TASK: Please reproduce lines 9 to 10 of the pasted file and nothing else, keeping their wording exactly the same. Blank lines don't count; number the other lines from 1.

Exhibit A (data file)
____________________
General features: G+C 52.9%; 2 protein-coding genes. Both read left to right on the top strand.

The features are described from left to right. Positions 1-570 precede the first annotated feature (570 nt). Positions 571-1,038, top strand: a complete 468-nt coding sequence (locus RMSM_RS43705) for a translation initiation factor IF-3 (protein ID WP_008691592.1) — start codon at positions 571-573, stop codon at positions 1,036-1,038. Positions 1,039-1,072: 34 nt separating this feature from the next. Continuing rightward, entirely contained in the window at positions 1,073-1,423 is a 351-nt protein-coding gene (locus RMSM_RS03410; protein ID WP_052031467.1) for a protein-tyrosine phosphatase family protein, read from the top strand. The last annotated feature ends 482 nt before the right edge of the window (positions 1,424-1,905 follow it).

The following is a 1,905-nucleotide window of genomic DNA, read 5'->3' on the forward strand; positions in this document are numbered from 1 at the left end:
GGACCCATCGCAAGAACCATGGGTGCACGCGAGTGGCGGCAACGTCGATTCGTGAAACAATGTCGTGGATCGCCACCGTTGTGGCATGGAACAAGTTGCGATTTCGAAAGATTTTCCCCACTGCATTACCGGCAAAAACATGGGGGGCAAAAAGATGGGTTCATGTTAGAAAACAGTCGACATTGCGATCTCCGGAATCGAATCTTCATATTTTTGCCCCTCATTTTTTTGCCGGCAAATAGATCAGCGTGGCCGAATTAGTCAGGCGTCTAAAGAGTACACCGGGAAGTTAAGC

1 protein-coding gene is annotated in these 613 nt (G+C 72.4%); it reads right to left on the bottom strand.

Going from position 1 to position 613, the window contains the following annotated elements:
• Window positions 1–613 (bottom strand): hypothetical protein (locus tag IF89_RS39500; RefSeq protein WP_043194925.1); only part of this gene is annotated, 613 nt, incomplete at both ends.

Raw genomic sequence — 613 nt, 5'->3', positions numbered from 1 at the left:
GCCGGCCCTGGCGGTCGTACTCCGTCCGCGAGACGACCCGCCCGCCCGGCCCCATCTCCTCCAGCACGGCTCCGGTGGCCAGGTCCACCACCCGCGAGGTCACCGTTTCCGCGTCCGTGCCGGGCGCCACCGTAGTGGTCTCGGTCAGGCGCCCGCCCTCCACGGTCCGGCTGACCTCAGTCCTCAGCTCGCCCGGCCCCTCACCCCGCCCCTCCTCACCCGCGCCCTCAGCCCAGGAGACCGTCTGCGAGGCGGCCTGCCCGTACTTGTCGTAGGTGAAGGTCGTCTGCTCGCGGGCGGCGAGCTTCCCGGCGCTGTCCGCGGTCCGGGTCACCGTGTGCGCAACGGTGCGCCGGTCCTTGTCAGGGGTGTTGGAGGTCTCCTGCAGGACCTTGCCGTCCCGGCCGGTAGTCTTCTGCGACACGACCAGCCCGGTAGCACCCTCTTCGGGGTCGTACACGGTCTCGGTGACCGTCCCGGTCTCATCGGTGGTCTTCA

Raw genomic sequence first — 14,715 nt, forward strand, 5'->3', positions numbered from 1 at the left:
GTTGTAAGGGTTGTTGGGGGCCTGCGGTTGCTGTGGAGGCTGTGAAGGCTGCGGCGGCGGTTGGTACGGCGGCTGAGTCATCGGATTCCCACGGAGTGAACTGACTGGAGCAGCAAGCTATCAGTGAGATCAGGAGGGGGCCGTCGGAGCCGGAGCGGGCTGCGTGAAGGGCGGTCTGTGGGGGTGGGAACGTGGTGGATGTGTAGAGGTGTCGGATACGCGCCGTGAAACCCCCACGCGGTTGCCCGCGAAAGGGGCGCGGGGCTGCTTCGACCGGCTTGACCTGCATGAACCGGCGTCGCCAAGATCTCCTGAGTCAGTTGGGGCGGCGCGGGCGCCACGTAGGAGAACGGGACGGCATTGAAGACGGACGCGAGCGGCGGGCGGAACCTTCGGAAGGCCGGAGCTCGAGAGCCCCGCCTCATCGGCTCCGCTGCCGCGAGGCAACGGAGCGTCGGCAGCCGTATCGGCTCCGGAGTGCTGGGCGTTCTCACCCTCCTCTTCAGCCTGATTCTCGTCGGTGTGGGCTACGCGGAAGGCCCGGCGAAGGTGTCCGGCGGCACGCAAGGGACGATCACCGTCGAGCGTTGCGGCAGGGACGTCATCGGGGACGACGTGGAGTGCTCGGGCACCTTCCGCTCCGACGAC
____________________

GCCGGCCCTGGCGGTCGTACTCCGTCCGCGAGACGACCCGCCCGCCCGGCCCCATCTCCTCCAGCACGGCTCCGGTGGCCAGGTCCACCACCCGCGAGGTCACCGTTTCCGCGTCCGTGCCGGGCGCCACCGTAGTGGTCTCGGTCAGGCGCCCGCCCTCCACGGTCCGGCTGACCTCAGTCCTCAGCTCGCCCGGCCCCTCACCCCGCCCCTCCTCACCCGCGCCCTCAGCCCAGGAGACCGTCTGCGAGGCGGCCTGCCCGTACTTGTCGTAGGTGAAGGTCGTCTGCTCGCGGGCGGCGAGCTTCCCGGCGCTGTCCGCGGTCCGGGTCACCGTGTGCGCAACGGTGCGCCGGTCCTTGTCAGGGGTGTTGGAGGTCTCCTGCAGGACCTTGCCGTCCCGGCCGGTAGTCTTCTGCGACACGACCAGCCCGGTAGCACCCTCTTCGGGGTCGTACACGGTCTCGGTGACCGTCCCGGTCTCATCGGTGGTCTTCA

Raw genomic sequence first — 14,715 nt, forward strand, 5'->3', positions numbered from 1 at the left: